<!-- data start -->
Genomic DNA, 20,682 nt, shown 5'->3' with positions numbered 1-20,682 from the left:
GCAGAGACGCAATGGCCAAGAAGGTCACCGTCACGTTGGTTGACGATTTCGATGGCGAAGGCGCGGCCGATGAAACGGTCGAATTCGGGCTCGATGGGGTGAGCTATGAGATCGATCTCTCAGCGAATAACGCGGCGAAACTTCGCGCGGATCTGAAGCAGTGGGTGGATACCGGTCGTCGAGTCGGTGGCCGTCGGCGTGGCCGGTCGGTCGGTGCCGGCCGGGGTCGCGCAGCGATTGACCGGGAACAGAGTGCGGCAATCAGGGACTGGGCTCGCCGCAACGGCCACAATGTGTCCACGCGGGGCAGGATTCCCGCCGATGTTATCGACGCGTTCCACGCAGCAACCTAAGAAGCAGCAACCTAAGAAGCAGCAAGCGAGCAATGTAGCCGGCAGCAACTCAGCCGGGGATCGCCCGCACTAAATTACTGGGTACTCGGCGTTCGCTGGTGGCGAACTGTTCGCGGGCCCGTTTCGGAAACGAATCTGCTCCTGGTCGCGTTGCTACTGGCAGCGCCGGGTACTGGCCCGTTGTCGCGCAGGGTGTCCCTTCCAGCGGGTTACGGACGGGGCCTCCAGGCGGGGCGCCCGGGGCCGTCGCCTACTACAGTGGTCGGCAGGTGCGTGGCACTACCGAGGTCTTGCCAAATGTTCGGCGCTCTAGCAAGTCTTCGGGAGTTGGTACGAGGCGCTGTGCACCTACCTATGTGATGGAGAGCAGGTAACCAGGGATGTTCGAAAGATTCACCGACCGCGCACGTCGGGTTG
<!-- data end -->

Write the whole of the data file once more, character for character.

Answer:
Genomic DNA, 20,682 nt, shown 5'->3' with positions numbered 1-20,682 from the left:
GCAGAGACGCAATGGCCAAGAAGGTCACCGTCACGTTGGTTGACGATTTCGATGGCGAAGGCGCGGCCGATGAAACGGTCGAATTCGGGCTCGATGGGGTGAGCTATGAGATCGATCTCTCAGCGAATAACGCGGCGAAACTTCGCGCGGATCTGAAGCAGTGGGTGGATACCGGTCGTCGAGTCGGTGGCCGTCGGCGTGGCCGGTCGGTCGGTGCCGGCCGGGGTCGCGCAGCGATTGACCGGGAACAGAGTGCGGCAATCAGGGACTGGGCTCGCCGCAACGGCCACAATGTGTCCACGCGGGGCAGGATTCCCGCCGATGTTATCGACGCGTTCCACGCAGCAACCTAAGAAGCAGCAACCTAAGAAGCAGCAAGCGAGCAATGTAGCCGGCAGCAACTCAGCCGGGGATCGCCCGCACTAAATTACTGGGTACTCGGCGTTCGCTGGTGGCGAACTGTTCGCGGGCCCGTTTCGGAAACGAATCTGCTCCTGGTCGCGTTGCTACTGGCAGCGCCGGGTACTGGCCCGTTGTCGCGCAGGGTGTCCCTTCCAGCGGGTTACGGACGGGGCCTCCAGGCGGGGCGCCCGGGGCCGTCGCCTACTACAGTGGTCGGCAGGTGCGTGGCACTACCGAGGTCTTGCCAAATGTTCGGCGCTCTAGCAAGTCTTCGGGAGTTGGTACGAGGCGCTGTGCACCTACCTATGTGATGGAGAGCAGGTAACCAGGGATGTTCGAAAGATTCACCGACCGCGCACGTCGGGTTG